By NANCY COOK LAUER
By NANCY COOK LAUER
Abel Simeona Lui, the colorful and controversial figure behind recent acts of Hawaiian sovereignty protests and civil disobedience around the island, will spend his 70th birthday in jail Wednesday.
Lui’s one-week jail term stems from a 2010 fracas at Honuapo, or Whittington Park, in Ka‘u. The victim of the harassment, Parks Maintenance Supervisor Dennis Riordan, said Lui threatened him with his fists and shoved him up against his truck after blocking him and his crew from doing their work.
The county parks crew was spraying herbicides that Lui contended included Roundup, a poison parks staff had apparently agreed not to use. Former Parks and Recreation Director Bob Fitzgerald subsequently asked his staff to use alternative methods of weed control around the estuary at Honuapo.
“Luckily I didn’t get hurt,” Riordan told Stephens Media shortly after the incident. “In our society, you’re not allowed to touch public workers.”
Lui was originally charged with disorderly conduct and harassment. But the Intermediate Court of Appeals in October struck the disorderly conduct charge and ordered the 3rd Circuit Court to resentence Lui solely on the harassment charge.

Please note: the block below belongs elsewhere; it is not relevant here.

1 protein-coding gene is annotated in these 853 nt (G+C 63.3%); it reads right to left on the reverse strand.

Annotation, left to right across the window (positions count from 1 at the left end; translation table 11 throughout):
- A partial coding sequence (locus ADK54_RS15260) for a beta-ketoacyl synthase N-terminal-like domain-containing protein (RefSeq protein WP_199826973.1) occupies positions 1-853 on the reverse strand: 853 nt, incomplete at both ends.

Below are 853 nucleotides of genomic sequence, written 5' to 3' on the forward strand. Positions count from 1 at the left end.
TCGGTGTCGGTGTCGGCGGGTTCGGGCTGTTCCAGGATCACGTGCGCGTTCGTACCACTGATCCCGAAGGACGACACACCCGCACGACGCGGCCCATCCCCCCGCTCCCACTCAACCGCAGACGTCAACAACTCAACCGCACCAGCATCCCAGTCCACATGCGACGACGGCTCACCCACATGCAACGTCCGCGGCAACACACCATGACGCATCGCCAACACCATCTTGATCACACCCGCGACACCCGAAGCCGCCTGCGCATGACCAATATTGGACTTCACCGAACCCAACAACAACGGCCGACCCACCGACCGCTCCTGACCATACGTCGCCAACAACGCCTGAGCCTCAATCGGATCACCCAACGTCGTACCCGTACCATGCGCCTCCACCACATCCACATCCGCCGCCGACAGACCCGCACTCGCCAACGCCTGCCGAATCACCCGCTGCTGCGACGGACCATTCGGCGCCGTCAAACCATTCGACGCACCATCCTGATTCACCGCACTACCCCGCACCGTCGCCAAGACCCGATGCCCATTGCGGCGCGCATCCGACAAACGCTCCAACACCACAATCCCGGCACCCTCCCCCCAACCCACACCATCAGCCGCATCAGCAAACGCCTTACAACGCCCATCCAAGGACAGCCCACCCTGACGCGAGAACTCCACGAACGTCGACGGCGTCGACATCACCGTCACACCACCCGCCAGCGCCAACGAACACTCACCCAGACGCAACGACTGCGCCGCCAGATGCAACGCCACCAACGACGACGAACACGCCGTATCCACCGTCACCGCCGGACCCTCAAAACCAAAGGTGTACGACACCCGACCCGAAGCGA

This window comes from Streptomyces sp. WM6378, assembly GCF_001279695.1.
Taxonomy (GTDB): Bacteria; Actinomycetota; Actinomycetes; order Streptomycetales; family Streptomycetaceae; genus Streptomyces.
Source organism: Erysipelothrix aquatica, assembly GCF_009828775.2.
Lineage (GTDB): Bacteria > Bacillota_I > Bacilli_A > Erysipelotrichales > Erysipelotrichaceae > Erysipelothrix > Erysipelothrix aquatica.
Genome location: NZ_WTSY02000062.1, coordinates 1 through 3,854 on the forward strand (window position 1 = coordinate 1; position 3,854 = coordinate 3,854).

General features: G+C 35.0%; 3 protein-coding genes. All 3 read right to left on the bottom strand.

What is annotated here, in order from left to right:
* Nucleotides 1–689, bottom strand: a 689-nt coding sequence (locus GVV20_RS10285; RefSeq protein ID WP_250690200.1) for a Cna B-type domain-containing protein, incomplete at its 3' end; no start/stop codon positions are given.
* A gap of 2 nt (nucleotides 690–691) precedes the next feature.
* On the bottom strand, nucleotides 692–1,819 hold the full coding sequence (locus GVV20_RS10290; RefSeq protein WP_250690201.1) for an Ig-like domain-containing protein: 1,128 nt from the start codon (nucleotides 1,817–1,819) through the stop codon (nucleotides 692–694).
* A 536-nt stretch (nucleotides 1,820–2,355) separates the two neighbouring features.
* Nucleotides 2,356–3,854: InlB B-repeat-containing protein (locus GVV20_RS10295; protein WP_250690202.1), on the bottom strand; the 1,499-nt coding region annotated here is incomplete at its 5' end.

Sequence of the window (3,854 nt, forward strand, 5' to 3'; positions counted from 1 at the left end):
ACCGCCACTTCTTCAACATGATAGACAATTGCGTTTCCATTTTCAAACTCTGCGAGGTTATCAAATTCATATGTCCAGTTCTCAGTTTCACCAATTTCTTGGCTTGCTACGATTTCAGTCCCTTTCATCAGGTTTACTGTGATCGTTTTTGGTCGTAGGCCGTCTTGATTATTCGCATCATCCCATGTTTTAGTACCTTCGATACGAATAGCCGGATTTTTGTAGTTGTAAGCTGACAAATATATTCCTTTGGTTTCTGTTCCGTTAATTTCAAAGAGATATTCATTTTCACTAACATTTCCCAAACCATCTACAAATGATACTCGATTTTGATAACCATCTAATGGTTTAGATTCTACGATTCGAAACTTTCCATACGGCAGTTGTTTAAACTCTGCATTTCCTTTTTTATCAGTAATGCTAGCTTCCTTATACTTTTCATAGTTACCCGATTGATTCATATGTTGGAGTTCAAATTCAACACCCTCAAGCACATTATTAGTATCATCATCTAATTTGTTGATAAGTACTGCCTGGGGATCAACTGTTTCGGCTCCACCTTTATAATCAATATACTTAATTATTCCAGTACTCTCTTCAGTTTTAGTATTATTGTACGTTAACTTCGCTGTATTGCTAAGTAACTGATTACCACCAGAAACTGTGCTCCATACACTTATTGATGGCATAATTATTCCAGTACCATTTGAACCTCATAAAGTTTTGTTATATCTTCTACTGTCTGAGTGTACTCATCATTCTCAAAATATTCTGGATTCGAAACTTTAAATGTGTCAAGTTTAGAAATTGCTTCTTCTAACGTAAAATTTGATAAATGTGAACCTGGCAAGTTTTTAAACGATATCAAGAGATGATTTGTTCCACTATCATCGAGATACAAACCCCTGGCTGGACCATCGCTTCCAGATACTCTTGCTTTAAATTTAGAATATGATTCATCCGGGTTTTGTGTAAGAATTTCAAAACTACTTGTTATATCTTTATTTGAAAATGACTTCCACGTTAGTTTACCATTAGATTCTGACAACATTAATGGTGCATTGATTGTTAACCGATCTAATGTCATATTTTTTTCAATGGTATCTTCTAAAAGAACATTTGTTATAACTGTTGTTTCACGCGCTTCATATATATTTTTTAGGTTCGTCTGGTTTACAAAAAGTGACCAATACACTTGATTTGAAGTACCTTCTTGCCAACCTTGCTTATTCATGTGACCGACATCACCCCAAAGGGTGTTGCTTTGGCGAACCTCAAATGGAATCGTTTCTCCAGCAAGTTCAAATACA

Lui said Monday that Judge Joseph Florendo offered him the option of a $100 fine plus probation, but he saw that as “extortion,” and opted for the jail term instead. He was scheduled to check into the Hawaii Community Correction Center in Hilo at 6 p.m. Monday.
“I tried to make hooponopono with them,” Lui said, referring to the Hawaiian practice of making peace by negotiating a consensus. “But they still wanted the $100.”
Lui said he had a letter from his doctor saying the jail sentence could possibly kill him because of a heart condition, high blood pressure and other health issues.
It’s not Lui’s first experience with incarceration. He also served time on a manslaughter conviction after shooting a Honolulu man following a 1976 fist fight.
In October, Lui and others were evicted from county-owned land they had lived on for more than a decade at Kawa Bay. Lui was not arrested during the eviction, although one of the group was charged with trespassing and resisting arrest. The eviction and destruction of a wood-frame dwelling on the property followed a state court ruling that Lui was illegally occupying the land at Kawa Bay.
More recently, Lui and 10 other Hawaiian sovereignty activists were arrested in early April and charged with illegally camping on public land after they started a garden near the King Kamehameha statue at Wailoa River State Recreation Area. Those charges are still pending.
The group replanted the garden uprooted by the police and the state Department of Land and Natural Resources. The garden was again razed early Monday.
Email Nancy Cook Lauer at firstname.lastname@example.org.